And how it keeps me grounded, humble and calm.
It was a typical Saturday afternoon and I was lying on the bed thinking about what to do for the rest of the day. And I saw the stack of my shirts to iron has piled up in the corner. Looking at the size of the stack, I questioned, if should I iron these clothes at home, or should I give it to some ironing service.
After pondering for a while, questioning what’s my worth for an hour, searching for the closest ironing services on Yelp, I ended up deciding to iron the clothes myself only.
For the past 13 years that I have been living in the United States, I have NEVER given my clothes to any dry cleaning or ironing services.
In hindsight, it was mostly a cost-conscious decision in the early days. It typically takes me 5–10 minutes to iron a shirt. So on average, I can iron somewhere between 6–8 shirts in an hour. With $2/shirt, I was saving somewhere between $12–16/hour. And that’s not a lot saving considering what would be my hour worth.
Over the period I questioned if I am spending my time on the “right” i.e. “high leverage” activity, and instead if I should just give this work to a someone who’s specialized in this job. But every time I decided to give this work to an external service, I would get an inertia of searching for a place, commuting to drop the clothes and then again commuting to pick up the clothes, etc. Considering it would take at least 40–50 minutes in total just to give it to an external service, I would end up doing at home only.
And every single time I iron my clothes at home, it reminds me a story of an ironer from my small hometown in India.
The story of a an ironer from my hometown
I remember this ironer who used to come to our house to pick up all clothes, take it to his home, iron them, and then deliver back to our home. He ran this home-based pickup and delivery service for a couple years until he got enough customers from our neighborhood where he became the de facto ironer for most of the homes.
Eventually, he outgrew his business and built a small 3 ft. x 3 ft. iron sheets based shop near our house. It was a very tiny shop. It didn’t have anything other than — his ironing table, coal-based iron, and a kerosene lantern for the night. Now he stopped coming home, and we had to drop and collect the clothes at his place ourselves. He ran his operations from that shop for a couple years.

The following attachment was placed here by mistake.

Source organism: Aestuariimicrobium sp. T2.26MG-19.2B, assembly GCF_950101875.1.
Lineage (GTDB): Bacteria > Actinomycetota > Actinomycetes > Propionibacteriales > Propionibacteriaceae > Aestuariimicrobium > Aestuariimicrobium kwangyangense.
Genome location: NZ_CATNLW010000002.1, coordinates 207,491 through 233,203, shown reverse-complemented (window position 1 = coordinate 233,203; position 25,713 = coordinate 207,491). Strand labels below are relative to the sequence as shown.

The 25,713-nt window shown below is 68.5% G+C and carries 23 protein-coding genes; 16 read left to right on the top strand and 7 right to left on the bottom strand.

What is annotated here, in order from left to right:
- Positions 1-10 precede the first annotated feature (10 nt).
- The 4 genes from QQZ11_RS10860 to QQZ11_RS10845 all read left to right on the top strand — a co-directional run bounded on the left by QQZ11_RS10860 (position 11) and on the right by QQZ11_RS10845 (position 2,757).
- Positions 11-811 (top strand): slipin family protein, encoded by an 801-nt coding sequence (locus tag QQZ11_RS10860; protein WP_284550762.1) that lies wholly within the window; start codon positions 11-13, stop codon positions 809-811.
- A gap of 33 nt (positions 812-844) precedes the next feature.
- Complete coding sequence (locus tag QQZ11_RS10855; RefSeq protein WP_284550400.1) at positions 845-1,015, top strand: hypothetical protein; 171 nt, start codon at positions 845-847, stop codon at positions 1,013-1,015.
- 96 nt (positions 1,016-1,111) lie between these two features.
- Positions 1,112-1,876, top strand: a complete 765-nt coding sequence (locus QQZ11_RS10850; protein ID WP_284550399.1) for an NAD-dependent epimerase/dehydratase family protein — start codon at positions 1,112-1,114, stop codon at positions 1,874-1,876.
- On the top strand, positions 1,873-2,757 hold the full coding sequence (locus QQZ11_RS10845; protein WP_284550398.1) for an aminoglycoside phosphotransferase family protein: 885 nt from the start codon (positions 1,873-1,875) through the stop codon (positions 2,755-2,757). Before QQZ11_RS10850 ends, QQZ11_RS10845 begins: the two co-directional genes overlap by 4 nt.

He again outgrew his business and bought a small 10 ft. x 10 ft. shop in a shopping center of our neighborhood. He then upgraded to an electric iron, had a light and a fan, 2 ironing tables, hired one additional helper, etc. His business was still growing. He looked very happy and satisfied with his hard work and the progress he had made so far.
All of this happened between my 6th grade to 11th grade. And one thing that did not change in these many years was — the person.
He was still the same hard working person I had seen him on the day one. He was still doing the ironing work himself every single day. He still had the same level of humility and humbleness even after achieving so much success.
Lessons learned from the ironer
And every single time I iron my clothes at home, I still remember him. I remember his journey, his hard work, his success, his humbleness.
Ironing my clothes keeps me grounded and humble. It makes me appreciate the journey of hard work to reach to your desired destination instead of being impatient and taking shortcuts.
But you might question if we would not have given our clothes for ironing to him and instead if we would have done it ourselves, then he would have never built his business. So if I give similar work to the local businesses here in the United States, then they could also build and flourish their businesses.
And I completely agree with that. The only rational argument I could use in my defense would be — the unit economics were very different for similar services in India vs here in the United States when I started working in the United States. And now, it has just become a habit.
I also find ironing my clothes a relaxing and meditating activity. You are focused on one task and are trying to do your job well done. Sometimes I also listen to podcasts or music or watch a movie on TV. That way the regret or concern of if I am spending my time on the right activity does not become a concern anymore.
There is also a sense of satisfaction after finishing ironing with the sight of a neat pile of freshly ironed clothes.
By any means, I am not saying this is “the” approach. This works for me — even though financially or opportunity wise it may not be a wise decision, but I’ve learned to find a good meaning out of this activity.
I hope you may also find any such activity that’s not worth doing yourself purely from a financial perspective, but may inspire you or just bring up the good old memories.